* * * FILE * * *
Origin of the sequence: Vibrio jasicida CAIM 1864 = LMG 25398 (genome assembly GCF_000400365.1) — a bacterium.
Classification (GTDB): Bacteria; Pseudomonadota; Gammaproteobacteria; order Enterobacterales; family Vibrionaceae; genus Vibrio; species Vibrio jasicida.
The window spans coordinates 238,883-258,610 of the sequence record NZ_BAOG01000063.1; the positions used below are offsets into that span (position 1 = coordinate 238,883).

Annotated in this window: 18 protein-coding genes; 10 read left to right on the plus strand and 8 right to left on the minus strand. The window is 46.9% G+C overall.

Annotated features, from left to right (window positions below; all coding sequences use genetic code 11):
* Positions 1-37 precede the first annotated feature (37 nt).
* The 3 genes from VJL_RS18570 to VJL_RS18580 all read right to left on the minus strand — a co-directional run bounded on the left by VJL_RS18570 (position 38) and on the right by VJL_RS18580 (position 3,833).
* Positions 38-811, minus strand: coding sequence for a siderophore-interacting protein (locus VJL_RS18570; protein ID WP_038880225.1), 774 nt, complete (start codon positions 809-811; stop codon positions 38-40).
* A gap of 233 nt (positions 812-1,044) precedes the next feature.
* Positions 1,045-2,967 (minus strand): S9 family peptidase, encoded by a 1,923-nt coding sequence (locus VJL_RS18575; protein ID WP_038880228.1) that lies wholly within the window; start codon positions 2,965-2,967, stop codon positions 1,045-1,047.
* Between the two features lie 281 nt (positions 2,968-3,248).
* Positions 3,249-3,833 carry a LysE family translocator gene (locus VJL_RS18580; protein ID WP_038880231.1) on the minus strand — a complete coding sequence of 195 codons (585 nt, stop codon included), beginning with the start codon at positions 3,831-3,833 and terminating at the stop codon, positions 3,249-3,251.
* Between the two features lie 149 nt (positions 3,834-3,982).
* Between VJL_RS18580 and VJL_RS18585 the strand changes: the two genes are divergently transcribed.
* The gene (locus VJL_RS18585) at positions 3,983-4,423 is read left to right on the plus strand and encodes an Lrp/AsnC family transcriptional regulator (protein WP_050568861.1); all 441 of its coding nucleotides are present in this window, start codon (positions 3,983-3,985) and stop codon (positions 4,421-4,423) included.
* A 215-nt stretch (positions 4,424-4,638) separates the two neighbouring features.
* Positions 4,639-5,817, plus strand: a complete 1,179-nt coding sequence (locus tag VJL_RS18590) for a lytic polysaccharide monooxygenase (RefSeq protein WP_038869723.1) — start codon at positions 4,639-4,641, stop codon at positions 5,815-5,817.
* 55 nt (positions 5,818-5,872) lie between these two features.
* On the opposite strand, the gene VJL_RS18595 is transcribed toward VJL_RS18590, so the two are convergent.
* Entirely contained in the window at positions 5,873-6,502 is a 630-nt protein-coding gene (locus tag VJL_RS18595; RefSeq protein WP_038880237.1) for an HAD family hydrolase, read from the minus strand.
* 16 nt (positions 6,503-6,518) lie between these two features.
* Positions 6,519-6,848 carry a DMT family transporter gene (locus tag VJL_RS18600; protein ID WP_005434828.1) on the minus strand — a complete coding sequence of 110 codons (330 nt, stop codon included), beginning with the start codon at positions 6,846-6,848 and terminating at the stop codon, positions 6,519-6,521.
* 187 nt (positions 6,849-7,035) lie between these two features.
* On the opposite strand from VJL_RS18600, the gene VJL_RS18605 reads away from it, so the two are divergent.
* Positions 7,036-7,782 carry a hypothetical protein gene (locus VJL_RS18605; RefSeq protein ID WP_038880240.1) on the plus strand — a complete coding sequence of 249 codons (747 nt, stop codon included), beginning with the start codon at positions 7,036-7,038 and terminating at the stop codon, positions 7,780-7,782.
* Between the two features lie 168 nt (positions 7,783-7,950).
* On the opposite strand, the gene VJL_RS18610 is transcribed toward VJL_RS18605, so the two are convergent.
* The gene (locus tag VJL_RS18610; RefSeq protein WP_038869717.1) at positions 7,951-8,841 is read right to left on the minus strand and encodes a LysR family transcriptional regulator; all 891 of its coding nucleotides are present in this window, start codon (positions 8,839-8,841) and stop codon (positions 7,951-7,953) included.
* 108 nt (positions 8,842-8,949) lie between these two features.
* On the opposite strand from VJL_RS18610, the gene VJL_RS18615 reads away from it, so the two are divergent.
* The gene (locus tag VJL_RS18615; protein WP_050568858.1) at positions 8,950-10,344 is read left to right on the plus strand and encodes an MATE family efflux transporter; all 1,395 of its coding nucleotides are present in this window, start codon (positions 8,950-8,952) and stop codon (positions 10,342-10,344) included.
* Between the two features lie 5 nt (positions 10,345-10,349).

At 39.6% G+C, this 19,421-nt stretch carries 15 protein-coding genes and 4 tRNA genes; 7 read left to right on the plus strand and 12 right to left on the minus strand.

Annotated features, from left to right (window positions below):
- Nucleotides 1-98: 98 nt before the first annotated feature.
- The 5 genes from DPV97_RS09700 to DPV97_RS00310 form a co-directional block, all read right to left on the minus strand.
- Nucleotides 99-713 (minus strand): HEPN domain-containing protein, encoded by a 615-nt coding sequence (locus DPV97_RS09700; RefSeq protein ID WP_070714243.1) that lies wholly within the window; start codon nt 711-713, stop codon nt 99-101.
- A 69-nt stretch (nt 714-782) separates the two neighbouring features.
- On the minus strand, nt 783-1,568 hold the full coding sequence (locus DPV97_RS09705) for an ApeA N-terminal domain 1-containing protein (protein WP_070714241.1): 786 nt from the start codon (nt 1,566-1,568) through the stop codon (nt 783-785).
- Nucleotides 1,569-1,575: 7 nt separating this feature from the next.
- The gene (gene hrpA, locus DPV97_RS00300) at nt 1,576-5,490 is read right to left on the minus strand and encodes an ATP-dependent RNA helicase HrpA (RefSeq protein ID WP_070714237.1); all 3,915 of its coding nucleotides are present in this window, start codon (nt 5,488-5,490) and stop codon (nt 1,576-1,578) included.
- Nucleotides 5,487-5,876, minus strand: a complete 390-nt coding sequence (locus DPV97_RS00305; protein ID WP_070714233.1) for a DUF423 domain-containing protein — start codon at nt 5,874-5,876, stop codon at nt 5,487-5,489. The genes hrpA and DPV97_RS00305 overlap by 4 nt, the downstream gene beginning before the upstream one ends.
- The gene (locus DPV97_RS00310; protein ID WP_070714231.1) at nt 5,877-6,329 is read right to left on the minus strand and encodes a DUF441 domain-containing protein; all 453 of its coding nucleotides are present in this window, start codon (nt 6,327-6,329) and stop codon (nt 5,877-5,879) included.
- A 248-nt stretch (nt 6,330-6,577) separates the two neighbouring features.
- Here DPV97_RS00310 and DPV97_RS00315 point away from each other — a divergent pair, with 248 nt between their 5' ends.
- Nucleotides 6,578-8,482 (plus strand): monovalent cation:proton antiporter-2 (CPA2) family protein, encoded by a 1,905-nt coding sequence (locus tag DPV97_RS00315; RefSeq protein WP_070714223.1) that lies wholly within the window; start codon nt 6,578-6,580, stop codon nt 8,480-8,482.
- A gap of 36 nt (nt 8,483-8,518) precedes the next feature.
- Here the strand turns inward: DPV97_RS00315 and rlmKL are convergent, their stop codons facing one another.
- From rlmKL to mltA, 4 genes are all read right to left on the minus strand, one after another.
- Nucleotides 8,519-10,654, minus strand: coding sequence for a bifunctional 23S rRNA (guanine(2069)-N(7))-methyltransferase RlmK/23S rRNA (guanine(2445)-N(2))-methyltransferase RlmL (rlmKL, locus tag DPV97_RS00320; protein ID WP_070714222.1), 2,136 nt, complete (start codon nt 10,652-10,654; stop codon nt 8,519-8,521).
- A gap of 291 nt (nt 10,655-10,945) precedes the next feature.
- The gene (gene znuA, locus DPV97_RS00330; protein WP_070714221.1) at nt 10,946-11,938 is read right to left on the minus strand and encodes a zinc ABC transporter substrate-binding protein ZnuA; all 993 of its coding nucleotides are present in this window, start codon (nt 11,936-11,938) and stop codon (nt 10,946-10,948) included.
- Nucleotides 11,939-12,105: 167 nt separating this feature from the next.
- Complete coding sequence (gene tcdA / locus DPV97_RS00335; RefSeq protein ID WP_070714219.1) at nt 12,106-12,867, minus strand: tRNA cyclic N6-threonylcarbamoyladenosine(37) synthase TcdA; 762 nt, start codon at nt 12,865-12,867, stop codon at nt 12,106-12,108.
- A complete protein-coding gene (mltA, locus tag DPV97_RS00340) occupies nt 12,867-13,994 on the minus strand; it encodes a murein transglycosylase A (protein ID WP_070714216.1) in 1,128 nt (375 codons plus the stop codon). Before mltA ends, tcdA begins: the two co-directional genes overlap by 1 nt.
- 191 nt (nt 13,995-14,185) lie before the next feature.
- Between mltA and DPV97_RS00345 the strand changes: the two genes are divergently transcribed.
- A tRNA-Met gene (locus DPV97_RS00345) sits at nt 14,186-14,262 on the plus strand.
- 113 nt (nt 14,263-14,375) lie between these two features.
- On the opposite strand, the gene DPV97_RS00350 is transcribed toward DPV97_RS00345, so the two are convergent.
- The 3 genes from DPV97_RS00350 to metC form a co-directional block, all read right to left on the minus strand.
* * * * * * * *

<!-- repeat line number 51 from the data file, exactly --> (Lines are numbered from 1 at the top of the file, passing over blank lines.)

- A gap of 291 nt (nt 10,655-10,945) precedes the next feature.